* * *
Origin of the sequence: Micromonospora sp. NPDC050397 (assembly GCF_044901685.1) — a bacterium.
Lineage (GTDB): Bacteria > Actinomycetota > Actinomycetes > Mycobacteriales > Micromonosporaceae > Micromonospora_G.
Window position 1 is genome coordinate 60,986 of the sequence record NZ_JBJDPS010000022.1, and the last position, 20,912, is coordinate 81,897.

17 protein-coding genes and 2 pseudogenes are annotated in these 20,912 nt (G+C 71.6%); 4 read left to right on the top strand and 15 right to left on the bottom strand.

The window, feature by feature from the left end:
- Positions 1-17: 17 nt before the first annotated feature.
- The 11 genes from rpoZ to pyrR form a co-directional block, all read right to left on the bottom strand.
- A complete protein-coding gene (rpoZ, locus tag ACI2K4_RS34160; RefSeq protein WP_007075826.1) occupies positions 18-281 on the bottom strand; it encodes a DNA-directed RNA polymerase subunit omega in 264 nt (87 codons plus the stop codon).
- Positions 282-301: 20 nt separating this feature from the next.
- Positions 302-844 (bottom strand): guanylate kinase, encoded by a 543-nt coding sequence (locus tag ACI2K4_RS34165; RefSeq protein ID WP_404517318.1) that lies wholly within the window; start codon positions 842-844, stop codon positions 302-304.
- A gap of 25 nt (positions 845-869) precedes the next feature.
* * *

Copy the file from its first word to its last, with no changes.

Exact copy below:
Origin of the sequence: Micromonospora sp. NPDC050397 (assembly GCF_044901685.1) — a bacterium.
Lineage (GTDB): Bacteria > Actinomycetota > Actinomycetes > Mycobacteriales > Micromonosporaceae > Micromonospora_G.
Window position 1 is genome coordinate 60,986 of the sequence record NZ_JBJDPS010000022.1, and the last position, 20,912, is coordinate 81,897.

17 protein-coding genes and 2 pseudogenes are annotated in these 20,912 nt (G+C 71.6%); 4 read left to right on the top strand and 15 right to left on the bottom strand.

The window, feature by feature from the left end:
- Positions 1-17: 17 nt before the first annotated feature.
- The 11 genes from rpoZ to pyrR form a co-directional block, all read right to left on the bottom strand.
- A complete protein-coding gene (rpoZ, locus tag ACI2K4_RS34160; RefSeq protein WP_007075826.1) occupies positions 18-281 on the bottom strand; it encodes a DNA-directed RNA polymerase subunit omega in 264 nt (87 codons plus the stop codon).
- Positions 282-301: 20 nt separating this feature from the next.
- Positions 302-844 (bottom strand): guanylate kinase, encoded by a 543-nt coding sequence (locus tag ACI2K4_RS34165; RefSeq protein ID WP_404517318.1) that lies wholly within the window; start codon positions 842-844, stop codon positions 302-304.
- A gap of 25 nt (positions 845-869) precedes the next feature.